Historic Schoolhouse Brings Past Into Present


The Strawberry School and Pine Community Center were among the first buildings erected by settlers in the Rim country. As they join the National Register of Historic Places these structures will forever preserve a time and place steeped in Arizona's pioneer history.

When the schoolhouse opened "it was the pride of the valley," said Dr. Michael Anderson, who wrote his thesis on the history of the area.

Made of squared ponderosa logs, wainscotting and wallpaper the schoolhouse "added an air of refinement not usually present in rural Arizona schools," Anderson wrote in the extensive application to the register. "The building would serve not only as a school, but also as an occasional dance hall, church and meeting house for Strawberry Valley residents."

Back then, the teacher received about $30 a month plus room and board.

"Meals and lodging were normally provided by families with children enrolled in the school," Anderson wrote.

A previous attempt to have the old schoolhouse placed on the register in the 1970s was thwarted by a rumor that it had been moved from its original location. According to Anderson, that wasn't the case.

"A comparison of maps revealed that the alignment of Fossil Creek Road shifted slightly in the vicinity of the school sometime prior to 1967," Anderson wrote. "The change in location of the road may have led to the mistaken belief that the school had been moved."

The original location of the schoolhouse was a point of contention among the early settlers. Homes were scattered throughout the 3.5-mile-long valley and parents were concerned about the distances their children would have to walk to school.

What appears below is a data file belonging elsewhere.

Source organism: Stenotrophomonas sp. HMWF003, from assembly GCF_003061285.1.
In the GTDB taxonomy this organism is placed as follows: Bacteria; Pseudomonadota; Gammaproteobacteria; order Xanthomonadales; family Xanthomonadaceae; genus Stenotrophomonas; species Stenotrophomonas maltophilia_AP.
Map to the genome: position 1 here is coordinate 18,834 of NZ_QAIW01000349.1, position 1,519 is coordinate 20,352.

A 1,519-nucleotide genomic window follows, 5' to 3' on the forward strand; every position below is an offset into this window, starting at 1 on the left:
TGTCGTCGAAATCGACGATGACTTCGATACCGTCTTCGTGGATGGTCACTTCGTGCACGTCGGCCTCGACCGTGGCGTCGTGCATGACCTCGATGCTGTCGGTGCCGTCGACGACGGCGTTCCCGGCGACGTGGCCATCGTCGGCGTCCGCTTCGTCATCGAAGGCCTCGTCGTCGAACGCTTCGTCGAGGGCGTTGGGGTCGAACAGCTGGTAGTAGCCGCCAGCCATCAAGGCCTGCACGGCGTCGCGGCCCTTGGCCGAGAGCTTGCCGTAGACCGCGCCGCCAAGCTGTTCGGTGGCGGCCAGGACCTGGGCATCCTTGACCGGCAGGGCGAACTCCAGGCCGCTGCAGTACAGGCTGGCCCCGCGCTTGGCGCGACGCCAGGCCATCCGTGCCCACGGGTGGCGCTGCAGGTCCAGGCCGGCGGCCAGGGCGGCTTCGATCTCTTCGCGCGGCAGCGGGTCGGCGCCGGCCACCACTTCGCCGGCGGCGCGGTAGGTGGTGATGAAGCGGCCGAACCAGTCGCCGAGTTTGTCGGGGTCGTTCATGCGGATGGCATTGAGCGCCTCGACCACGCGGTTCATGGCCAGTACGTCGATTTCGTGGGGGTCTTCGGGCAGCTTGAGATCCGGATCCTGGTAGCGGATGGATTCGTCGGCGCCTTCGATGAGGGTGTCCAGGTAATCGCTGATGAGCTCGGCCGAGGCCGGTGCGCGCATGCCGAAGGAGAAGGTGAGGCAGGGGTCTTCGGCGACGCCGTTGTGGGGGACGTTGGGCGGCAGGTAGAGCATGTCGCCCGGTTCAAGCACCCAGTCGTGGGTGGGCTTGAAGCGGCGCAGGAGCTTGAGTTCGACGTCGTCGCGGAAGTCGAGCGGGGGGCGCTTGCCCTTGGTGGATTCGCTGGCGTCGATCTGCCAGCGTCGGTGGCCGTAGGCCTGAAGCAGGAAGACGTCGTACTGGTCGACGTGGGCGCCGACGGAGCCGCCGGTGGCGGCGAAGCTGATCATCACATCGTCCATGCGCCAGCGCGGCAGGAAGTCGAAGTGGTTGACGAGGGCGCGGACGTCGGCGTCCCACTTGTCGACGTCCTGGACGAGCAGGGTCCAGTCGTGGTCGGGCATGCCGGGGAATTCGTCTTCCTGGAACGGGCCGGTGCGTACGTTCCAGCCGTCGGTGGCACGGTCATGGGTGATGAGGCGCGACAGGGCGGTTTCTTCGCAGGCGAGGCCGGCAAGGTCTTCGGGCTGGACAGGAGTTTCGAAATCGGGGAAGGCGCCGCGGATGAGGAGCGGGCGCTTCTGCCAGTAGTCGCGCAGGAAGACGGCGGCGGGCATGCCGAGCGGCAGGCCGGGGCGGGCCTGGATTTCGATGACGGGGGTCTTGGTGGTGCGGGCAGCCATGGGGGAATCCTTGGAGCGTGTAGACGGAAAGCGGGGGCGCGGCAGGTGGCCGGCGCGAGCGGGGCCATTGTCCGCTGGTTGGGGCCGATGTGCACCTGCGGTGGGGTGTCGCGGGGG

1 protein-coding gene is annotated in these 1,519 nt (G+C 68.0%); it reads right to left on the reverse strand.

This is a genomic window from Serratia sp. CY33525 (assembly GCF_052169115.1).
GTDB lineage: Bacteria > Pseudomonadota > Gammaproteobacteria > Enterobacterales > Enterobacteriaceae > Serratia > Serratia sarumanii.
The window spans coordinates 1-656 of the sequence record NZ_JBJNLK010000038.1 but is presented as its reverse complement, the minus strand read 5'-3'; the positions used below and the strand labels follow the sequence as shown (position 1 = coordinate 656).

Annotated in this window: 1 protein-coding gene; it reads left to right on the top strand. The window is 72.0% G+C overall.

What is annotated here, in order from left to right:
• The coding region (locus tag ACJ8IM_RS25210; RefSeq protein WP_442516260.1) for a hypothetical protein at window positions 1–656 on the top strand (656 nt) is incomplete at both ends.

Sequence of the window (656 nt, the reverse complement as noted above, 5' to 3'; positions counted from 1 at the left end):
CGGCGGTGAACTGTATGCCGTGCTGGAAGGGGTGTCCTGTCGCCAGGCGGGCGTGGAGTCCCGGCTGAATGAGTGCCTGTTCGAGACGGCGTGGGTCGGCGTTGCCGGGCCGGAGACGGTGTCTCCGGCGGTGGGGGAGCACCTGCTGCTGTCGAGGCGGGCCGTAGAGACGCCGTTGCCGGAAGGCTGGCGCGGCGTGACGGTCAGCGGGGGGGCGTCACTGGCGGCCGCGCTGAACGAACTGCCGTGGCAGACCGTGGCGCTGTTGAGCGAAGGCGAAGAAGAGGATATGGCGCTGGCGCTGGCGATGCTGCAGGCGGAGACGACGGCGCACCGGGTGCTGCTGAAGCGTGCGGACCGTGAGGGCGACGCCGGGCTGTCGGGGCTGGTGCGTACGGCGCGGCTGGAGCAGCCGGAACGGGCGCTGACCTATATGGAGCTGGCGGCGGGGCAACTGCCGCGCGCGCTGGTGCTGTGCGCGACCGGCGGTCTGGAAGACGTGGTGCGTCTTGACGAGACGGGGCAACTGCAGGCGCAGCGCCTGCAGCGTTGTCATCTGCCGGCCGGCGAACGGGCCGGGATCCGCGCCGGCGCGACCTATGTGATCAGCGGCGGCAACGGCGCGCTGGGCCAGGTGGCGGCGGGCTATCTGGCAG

"To resolve the issue equitably, two cowboys used a rope to measure the distance from the home of school-age children at the far western end of the valley to the home of school-age children at the eastern end," Anderson wrote. "They tallied the number of rope-lengths and placed the construction site at the midpoint."

The building's function and place in history makes it worthy of the recognition.

"The schoolhouse represents the efforts of parents and civic leaders to provide instruction to their children in even the most remote areas of Arizona during the territorial and early statehood periods," he wrote.

Pine has two other structures listed on the National Register of Historic Places, according to Pine preservationist, Melvin Van Vorst:

  • Randall House

"Beneath all the veneer at the Randall House, that was the first log cabin in Pine," Van Vorst said. "If you go in there you can see behind the plexiglass walls they've left the original part of the building, the log cabin, and that was the birthplace of the first white baby in Pine to the Randalls.

  • First America Title Building

Built in the early 1900s, it was the home of pioneers Pryor and Katie Miller, who operated a general store and post office on the first floor.

See Related Story: Pioneer past tops historic register

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